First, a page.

Mitchell Robinson: New York's Defensive Monster

Mitchell Robinson is a walking nightmare that offenses dread. How does a rookie have this much of a defensive impact?

Heavy lies the crown.

Yes, the burden must be heavy for Knicks fans. Madison Square Garden, The Mecca of basketball, routinely hosts the worst team in basketball, and has for years. 

But wait. A light approaches on the horizon. 

Like Gandalf at Helm's Deep, a savior has surprised even the most prepared Knicks fans. It is not the chance at Zion Williamson, it is not the rumors of free agents, it is in the here and now. It is Mitchell Robinson. 

"Surprise" doesn't seem to cover Robinson. He was a second-round draft pick (36th overall) who didn't play college basketball. Perhaps this last tidbit shakes the dust off the annals deep within your basketball mind. Robinson made waves by becoming the first major player (McDonalds's All-American) to forgo college so that he could develop independently (as in not play overseas) to prepare for the draft. When the time came for Robinson to participate in the NBA Draft Combine, he did not attend. 

What's a team supposed to do? Robinson was a highly decorated high school player but was radio silent for the proceeding year. No G League, no college ball, no combine. 

So, yeah, Mitchell Robinson averaging 2.3 bpg in 18 minutes, 4.7 blocks per 36, and then having 9 blocks in a single game is certainly surprising, 

Robinson was identified early on as a potential game changer as a shot blocker.  It's easy to see why. He's got a 7'4 wingspan and a 9'3 standing reach. A 9'3 standing reach. He has to jump 9 inches to touch the rim. Don't let that number slip by you. This means that were he to stick his arms straight up, he could touch the rim on his tip-toes. With his jumping ability, we're talking about a guy who can effectively put a 1-2 foot barrier around the rim.

There are children all across America jumping in excess of 9 inches to retrieve dangling toys from the grips of their tortuous older siblings every day and they think nothing of it. Blocking shots is easy for Mitchell Robinson. I'm sure he thinks nothing of it.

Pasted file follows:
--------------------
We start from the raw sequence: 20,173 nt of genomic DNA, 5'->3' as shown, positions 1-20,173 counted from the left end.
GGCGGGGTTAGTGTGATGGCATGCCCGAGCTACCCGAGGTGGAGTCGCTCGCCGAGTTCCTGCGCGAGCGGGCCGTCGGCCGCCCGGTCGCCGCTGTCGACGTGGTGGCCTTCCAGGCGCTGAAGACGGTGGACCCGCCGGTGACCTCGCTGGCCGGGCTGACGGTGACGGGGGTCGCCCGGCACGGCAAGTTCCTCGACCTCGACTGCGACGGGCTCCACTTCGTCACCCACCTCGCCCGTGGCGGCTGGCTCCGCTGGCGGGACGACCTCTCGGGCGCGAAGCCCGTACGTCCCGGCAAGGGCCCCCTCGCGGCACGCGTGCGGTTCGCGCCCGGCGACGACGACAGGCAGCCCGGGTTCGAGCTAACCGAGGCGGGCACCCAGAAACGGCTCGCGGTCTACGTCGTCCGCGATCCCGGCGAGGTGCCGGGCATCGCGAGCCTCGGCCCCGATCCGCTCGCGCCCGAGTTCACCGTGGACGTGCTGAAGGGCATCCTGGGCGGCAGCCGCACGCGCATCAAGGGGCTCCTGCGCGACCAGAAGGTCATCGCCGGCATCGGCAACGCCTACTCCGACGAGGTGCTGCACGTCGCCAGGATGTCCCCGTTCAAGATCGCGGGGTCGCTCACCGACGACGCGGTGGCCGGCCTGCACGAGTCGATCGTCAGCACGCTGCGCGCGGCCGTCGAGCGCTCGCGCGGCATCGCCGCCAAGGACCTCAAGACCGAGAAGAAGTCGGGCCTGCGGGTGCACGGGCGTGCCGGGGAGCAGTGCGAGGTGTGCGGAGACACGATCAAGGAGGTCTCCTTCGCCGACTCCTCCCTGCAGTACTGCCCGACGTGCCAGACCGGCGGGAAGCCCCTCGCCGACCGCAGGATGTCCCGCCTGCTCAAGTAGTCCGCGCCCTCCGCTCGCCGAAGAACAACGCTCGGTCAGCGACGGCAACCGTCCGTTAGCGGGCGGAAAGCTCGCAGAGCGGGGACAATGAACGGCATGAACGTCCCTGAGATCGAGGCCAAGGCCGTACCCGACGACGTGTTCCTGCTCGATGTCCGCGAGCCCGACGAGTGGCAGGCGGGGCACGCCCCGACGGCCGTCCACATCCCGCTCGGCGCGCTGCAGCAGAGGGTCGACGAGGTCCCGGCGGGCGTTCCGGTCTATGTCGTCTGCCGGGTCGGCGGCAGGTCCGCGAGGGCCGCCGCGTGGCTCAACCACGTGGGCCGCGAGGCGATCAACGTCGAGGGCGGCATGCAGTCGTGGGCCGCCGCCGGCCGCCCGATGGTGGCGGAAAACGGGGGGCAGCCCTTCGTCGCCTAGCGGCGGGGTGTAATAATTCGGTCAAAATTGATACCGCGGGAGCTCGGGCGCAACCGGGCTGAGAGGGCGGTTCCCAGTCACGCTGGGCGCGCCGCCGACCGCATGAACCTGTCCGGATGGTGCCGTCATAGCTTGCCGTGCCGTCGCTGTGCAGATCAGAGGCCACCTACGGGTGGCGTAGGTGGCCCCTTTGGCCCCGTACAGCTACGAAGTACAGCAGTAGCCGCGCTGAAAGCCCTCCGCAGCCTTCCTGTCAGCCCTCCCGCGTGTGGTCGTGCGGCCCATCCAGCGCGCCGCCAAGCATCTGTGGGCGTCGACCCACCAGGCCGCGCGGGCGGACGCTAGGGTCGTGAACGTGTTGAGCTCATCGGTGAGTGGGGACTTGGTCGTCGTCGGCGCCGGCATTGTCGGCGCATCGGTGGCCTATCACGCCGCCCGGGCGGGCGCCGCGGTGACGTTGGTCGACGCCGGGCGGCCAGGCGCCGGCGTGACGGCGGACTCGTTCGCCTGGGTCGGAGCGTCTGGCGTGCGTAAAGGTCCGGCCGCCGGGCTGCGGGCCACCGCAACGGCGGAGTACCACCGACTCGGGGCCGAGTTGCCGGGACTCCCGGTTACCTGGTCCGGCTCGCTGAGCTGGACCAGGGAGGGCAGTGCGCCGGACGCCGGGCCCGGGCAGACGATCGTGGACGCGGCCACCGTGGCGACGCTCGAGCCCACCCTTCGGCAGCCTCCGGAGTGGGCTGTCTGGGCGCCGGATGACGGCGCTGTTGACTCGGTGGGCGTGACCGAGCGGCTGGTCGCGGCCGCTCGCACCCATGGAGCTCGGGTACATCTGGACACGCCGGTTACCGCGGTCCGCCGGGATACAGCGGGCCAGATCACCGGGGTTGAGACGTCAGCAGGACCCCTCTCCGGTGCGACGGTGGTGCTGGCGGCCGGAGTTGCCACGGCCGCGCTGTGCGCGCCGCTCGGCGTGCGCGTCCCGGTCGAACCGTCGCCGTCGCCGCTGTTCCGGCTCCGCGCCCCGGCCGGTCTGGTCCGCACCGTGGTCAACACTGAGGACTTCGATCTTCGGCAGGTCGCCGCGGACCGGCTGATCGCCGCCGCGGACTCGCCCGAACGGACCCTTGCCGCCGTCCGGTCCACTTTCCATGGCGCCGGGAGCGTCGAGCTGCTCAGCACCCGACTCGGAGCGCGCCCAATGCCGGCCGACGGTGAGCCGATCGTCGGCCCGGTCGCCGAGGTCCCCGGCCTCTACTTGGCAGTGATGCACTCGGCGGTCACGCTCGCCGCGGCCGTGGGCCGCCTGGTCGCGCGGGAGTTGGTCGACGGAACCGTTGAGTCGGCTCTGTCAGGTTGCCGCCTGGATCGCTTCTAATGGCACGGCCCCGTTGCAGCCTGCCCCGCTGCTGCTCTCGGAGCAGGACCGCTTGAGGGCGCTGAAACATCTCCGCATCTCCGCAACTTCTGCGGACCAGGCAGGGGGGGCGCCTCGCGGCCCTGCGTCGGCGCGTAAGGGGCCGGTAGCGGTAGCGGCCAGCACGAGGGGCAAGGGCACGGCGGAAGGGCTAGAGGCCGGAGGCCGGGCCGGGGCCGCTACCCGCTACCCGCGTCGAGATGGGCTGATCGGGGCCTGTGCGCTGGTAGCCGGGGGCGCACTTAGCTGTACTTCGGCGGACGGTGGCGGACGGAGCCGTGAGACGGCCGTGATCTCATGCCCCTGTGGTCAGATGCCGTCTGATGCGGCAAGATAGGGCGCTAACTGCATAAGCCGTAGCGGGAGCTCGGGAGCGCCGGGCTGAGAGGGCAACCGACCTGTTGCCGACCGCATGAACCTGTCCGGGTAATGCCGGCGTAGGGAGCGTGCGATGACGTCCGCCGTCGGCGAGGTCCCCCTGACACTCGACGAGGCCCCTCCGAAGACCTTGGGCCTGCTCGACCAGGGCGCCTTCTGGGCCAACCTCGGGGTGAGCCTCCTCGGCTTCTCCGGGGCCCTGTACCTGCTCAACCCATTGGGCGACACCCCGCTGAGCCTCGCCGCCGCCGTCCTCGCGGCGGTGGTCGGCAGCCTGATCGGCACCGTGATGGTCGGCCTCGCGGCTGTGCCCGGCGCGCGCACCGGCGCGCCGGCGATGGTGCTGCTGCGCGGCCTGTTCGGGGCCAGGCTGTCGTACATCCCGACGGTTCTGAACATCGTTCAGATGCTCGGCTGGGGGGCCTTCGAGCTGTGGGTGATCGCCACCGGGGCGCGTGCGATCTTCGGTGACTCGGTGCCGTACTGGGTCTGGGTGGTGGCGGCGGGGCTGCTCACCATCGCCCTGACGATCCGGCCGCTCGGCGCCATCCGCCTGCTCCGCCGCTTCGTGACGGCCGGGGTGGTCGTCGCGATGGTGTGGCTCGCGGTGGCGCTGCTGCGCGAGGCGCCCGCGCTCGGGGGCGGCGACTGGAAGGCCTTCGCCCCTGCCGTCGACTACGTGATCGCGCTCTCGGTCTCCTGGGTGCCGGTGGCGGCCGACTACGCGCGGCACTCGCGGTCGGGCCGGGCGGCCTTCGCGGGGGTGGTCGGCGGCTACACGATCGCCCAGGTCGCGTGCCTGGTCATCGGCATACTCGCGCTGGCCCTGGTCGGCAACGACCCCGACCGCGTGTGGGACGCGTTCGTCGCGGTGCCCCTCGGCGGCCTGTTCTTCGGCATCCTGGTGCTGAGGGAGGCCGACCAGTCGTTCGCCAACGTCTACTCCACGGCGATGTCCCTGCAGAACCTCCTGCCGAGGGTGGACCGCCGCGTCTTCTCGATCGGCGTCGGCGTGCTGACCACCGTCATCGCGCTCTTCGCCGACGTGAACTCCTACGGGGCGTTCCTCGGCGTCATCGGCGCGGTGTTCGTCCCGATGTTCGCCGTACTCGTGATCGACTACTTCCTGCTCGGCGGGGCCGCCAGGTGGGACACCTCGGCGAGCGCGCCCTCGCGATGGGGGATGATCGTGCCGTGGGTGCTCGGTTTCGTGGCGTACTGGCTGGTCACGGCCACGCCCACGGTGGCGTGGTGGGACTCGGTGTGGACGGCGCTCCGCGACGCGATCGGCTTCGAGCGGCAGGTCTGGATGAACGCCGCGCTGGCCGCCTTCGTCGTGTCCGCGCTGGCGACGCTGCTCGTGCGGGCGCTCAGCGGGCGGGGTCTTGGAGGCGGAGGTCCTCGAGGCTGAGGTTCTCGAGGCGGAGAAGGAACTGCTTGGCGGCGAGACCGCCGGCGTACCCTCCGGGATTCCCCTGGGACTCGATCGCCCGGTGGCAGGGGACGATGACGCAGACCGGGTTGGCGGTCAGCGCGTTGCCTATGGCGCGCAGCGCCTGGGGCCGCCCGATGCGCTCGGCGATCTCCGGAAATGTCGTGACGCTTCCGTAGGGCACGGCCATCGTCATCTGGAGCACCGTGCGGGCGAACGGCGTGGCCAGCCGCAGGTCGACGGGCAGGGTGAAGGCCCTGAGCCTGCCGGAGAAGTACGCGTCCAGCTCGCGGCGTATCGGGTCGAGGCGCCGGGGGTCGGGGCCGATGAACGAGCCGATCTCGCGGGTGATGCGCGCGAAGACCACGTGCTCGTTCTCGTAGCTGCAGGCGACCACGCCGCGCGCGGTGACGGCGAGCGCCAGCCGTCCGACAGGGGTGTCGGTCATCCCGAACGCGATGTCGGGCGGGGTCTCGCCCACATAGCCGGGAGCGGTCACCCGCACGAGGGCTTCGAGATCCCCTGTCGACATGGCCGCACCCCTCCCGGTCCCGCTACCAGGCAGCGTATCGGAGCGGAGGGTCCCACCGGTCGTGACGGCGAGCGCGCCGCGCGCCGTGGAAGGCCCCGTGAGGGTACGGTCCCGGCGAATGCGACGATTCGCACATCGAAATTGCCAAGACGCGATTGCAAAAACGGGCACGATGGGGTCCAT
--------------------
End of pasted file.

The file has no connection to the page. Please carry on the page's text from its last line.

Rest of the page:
His block rate sits at 10.5%, which would be the highest for a single season by any player in NBA history who is not named Manute Bol. And even Bol is only fractionally ahead - he had three seasons between 10.6% and 10.8%. 

Every draft profile about Robinson mentioned this ability. We didn't have much to work with the year Robinson took to develop independently, but we should have seen something like this coming. 

Robinson's per 36 numbers are staggering. 12.9 points, 4.7 blocks, 10 rebounds, on +70% shooting. Over the length of a season, this stat line has never happened. 

Almost no player in NBA history has blocked shots at the rate and frequency of Robinson. How does he do it? 


This video is telling. When DeAndre Ayton gets the ball, he's not in a good position to spin baseline. Typically, it makes sense to do that with your back to the basket, with your back to the baseline. To do so would require a large movement, a spin, a very large drop step, and changing your dribble hand. It's possible, but not probable.

Robinson has this in mind, so he cheats and plays further to his left. It's a gamble, but not a large one. It pays off. Robinson isn't pushed around easily, and Ayton struggles to get to his spot. Once he's there, Robinson's freak athleticism, reach, and jumping ability allow him to get a hand on the ball.

This is astonishing. Really.

Check out where Robinson starts on this play. He's about 4 feet from the logo. He runs down and covers his man, Ayton, while keeping his eyes on the ball. What he does after is smart. Once he notices the drive, he gets in a position that cuts off a dump off to Ayton, and also forces the ball handler to stay baseline, effectively using that as an extra defender. He does that, and then knowing where the ball will be is easy.


This video is sort of similar to eating a warm donut: it’s perfect.

A big mistake amateur, college, and some pro players make is anticipating the jump before the offensive player’s shot, and anticipating it so much that they either A) bite on pump fakes or B) jump immediately after.

It takes discipline, but textbook shot blocking reacts naturally to the opponent's jump, and goes for the block a few moments later. I've watched this video so many times. I think it's beautiful. He's in transition, and he retains his thoughtfulness; enough to make the perfect play.

Coaches, show this to your bigs.

Again, this is instinct and years of training oneself to not react instantly, but react just after instantly. By timing his ascent to perfection, he meets the ball in the air and smothers it.

I have seen the face of eternal defensive wholeness, and its name is Mitchell Robinson. He's a rookie. What more can he do with even more years under his belt?


Not all shot blocking is finesse. Some of it is aided by the circumstances of your birth: your athletic ability and size. Some players are aided by only finesse or only athleticism.

Here, Robinson just has a big jump and long arms. Sometimes that's all it takes.

Do you see what I mean?


Mitchell Robinson has both finesse and athleticism, and its combination is frightening. It's reminiscent of great shot blockers like Rudy Gobert and Hakeem Olajuwon.

For Knicks fans who are burdened by the hamster wheel of ineptitude, there is Mitchell Robinson, who ought not be taken lightly. He is not a fluke. He is talented, and those who don't know him surely will soon.

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